02 Jul 2019

Alex Henry Double Rifle Gifted By Queen Victoria to Her Servant John Brown Bought by National Museum of Scotland

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Alex Henry .450 Double Rifle given by Queen Victoria to her personal attendant John Brown in 1873.

The Henry double rifle, commissioned by Queen Victoria as a Christmas present for John Brown, has been bought by the National Museum of Scotland and will be displayed in public for the first time this summer, from 26th June until November.

Scottish Field:

A gold plaque fitted into the butt of the.450 double-barrelled hammer rifle records that Queen Victoria presented it to John Brown as a Christmas gift in 1873. It was made that year in Edinburgh by noted Edinburgh gun maker Alexander Henry.

Dr Patrick Watt, curator of the exhibition, at National Museums Scotland, said: ‘This a tremendously significant acquisition for National Museums Scotland. It is a stunning object which shows directly the connection and the affection between Queen Victoria and John Brown.

‘The high-quality design and obvious expense of the gift highlights the position of trust and esteem in which the Queen held her loyal servant. …

John Brown had worked on the Balmoral estate since 1842, and rose in the Queen’s favour to special status as Her Majesty’s Highland Servant. After the death of her husband, Prince Albert, in 1861, Brown supported Queen Victoria in her grief. …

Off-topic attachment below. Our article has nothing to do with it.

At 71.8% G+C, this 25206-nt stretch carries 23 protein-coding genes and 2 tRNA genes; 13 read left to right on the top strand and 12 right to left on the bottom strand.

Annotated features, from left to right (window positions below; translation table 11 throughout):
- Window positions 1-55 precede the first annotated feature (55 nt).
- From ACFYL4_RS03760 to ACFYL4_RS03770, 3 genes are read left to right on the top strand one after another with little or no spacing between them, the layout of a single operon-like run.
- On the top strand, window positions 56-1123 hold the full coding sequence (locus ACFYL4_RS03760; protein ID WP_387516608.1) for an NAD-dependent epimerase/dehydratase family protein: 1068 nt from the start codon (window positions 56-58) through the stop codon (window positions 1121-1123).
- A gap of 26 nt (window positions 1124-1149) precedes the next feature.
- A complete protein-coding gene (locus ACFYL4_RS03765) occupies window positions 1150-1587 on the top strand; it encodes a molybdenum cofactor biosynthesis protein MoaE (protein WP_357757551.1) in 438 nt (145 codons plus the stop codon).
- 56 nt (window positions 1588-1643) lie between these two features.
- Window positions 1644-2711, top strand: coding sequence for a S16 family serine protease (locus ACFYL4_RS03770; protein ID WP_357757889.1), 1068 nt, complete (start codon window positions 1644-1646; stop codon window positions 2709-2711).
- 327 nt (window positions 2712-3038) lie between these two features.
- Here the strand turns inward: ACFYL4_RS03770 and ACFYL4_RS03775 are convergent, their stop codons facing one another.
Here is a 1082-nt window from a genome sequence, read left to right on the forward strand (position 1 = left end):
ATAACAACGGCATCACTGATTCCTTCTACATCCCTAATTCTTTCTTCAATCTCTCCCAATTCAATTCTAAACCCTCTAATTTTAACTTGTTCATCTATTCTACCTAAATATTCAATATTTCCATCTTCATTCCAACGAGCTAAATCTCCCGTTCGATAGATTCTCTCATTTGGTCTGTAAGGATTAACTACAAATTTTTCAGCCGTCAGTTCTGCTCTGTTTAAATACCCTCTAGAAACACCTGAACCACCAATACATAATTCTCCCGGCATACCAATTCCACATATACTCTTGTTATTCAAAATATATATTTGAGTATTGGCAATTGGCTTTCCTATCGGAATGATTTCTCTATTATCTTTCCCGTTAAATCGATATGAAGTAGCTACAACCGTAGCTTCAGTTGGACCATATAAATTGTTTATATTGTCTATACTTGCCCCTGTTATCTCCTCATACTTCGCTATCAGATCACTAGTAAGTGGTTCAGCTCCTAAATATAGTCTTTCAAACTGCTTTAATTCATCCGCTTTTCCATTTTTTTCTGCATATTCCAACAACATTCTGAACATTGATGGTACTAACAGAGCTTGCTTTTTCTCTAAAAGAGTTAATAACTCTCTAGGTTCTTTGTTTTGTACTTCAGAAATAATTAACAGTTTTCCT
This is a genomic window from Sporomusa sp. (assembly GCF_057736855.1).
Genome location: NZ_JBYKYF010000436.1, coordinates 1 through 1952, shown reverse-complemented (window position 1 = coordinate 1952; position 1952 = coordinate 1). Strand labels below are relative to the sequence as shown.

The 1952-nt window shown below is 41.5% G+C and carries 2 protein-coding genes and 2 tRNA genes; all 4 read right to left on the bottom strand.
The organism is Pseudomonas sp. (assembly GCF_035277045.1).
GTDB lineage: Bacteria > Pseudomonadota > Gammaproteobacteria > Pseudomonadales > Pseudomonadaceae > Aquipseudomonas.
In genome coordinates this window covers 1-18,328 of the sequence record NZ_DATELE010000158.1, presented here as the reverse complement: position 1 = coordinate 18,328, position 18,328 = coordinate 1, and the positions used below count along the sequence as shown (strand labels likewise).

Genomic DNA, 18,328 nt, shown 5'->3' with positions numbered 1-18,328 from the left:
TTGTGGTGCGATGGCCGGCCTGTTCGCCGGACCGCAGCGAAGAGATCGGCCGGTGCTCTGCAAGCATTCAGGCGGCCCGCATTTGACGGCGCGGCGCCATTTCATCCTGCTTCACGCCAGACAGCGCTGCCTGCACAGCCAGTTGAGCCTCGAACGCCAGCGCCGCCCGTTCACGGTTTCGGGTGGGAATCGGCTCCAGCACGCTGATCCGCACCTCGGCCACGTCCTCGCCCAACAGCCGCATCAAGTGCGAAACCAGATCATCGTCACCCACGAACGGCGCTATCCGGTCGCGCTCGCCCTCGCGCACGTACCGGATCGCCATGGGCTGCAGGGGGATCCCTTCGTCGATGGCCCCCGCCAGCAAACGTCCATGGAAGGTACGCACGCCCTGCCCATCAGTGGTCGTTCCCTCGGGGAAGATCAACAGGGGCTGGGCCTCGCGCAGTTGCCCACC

Brown died unexpectedly in 1883. Devastated by his loss, the Queen wrote to Brown’s brother Hugh, ‘we all have lost the best, the truest heart that ever beat!’

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5 Feedbacks on "Alex Henry Double Rifle Gifted By Queen Victoria to Her Servant John Brown Bought by National Museum of Scotland"

steve walsh

“After the death of her husband, Prince Albert, in 1861, Brown supported Queen Victoria in her grief. Gossip soon spread regarding the Queen’s closeness to Brown and his influence over the royal household.”

Support. Closeness. Influence. Hmmmm…

Looks to be a beautifully crafted gun; love the carrying case too.



gwbnyc

Brown’s influence on Victoria was the subject of a fair amount of speculation.

occasionally the Queen was referred to as “Mrs. Brown”.



steve walsh

Well, then, I say good for her, and him. Life is so much better when it includes close companionship. IMO.



Seldom Seen

Sounds like it would be a good big game rifle in the US. (Says a guy that has a safe full of 30.06s).

Seldom Seen
Lolo, MT.



gwbnyc

too-

among items placed in Victoria’s casket:

“one of Albert’s dressing gowns was placed by her side, with a plaster cast of his hand, while a lock of John Brown’s hair, along with a picture of him, was placed in her left hand concealed from the view of the family by a carefully positioned bunch of flowers. Items of jewellery placed on Victoria included the wedding ring of John Brown’s mother, given to her by Brown in 1883”



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